I freely admit that when CASE HISTORIES got the vote as our inaugural "Read This!" pick, I was overjoyed. This is a novel that's had a special place in my heart since I read it last November. As a crime fiction enthusiast, I marvelled at how Atkinson thoroughly understood the genre conventions and usual tropes while breaking the inherent constraints to do as she pleased. But unlike many a writer who decides, on a whim, to try his or her hand at "that mystery business," Atkinson never condescended, never looked down upon the form.
Which is only to be expected from someone who named Lee Child as one of her favorite crime writers, as she did in an interview she gave to Publishers Weekly last year.
But how did she accomplish something that has failed so many others "slumming"? To my mind, there are several reasons. First, she didn't try to reinvent the wheel. Jackson Brodie is an angst-ridden PI who has an unfortunate tendency to get himself knocked about by unknown assailants while letting his heart rule his head more often than not, and Atkinson cheerfully uses these tropes to best advantage, almost winking at them. Yes, she seems to say, I must make use of them, but I'm having so much fun as I do so.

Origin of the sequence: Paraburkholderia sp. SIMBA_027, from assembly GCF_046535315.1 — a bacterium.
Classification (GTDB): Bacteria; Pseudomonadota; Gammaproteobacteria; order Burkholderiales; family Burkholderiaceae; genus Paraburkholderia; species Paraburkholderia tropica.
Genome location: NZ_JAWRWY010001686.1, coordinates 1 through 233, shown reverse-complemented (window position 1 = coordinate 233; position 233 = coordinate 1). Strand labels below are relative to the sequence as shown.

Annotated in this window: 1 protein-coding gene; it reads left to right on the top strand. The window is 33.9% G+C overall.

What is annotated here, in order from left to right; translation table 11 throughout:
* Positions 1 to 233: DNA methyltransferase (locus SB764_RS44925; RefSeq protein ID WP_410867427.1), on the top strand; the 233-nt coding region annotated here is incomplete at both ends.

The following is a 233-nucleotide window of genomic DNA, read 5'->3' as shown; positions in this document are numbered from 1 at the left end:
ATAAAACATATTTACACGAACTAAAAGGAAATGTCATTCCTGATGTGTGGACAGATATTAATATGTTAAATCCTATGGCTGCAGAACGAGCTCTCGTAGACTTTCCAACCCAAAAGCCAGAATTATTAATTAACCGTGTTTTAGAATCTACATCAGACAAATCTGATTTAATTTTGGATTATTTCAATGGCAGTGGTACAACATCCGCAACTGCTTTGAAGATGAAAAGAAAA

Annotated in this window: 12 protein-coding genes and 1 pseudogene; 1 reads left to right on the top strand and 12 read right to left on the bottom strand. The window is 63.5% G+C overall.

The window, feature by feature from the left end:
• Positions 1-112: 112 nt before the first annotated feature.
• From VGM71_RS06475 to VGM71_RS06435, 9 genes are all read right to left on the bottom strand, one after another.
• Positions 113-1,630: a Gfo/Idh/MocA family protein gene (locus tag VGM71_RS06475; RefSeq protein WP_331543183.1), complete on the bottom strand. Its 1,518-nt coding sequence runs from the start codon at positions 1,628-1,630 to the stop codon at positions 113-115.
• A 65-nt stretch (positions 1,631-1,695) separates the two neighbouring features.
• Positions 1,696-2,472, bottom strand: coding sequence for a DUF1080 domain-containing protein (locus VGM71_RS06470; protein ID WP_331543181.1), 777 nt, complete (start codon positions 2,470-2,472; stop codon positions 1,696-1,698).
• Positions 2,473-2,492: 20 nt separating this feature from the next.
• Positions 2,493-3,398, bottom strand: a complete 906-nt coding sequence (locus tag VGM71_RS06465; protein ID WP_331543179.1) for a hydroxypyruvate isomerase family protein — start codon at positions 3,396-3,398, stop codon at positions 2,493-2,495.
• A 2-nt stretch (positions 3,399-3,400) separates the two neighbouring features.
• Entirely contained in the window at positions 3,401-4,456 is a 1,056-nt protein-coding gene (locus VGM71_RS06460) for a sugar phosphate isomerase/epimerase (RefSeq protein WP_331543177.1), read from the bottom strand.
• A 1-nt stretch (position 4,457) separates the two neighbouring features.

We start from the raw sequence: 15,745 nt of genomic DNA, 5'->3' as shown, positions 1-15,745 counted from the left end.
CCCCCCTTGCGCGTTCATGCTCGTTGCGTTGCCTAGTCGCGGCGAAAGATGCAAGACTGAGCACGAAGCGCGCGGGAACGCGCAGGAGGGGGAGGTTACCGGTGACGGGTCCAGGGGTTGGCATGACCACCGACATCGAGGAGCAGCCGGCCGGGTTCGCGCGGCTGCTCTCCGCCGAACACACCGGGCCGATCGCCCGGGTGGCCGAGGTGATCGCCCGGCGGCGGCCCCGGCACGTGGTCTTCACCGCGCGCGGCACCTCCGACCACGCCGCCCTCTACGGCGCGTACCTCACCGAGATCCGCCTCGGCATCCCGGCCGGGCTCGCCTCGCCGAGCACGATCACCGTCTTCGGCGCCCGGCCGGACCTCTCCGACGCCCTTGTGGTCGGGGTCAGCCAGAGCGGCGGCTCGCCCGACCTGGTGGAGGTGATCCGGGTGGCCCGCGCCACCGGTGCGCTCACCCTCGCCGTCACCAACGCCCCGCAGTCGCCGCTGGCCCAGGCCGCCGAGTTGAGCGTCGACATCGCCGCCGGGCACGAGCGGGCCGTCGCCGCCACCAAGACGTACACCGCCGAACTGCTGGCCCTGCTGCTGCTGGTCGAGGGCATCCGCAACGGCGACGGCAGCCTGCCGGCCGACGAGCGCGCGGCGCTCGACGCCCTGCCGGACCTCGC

Then there's the sheer talent displayed in her writing. The prose is crisp and clean, full of humor but at times utterly devastating. CASE HISTORIES is a detective story, but what it ultimately uncovers is the level of loss, grief and confusion that holds each character in a seemingly inescapable vise. And yet, Atkinson portrays such themes without pretension; instead she simply lets them develop naturally, almost deceptively so. Because obviously a lot of care and thought was put into each character, each story told, but it never feels anything but easy.
And ultimately that is what makes the book such a marvel, that it seems so easy, so readable. But it offers up so many hidden delights that make it accessible on so many levels. As a detective story, yes it works fine. But why enjoy it simply as such when there are many other ways to do so?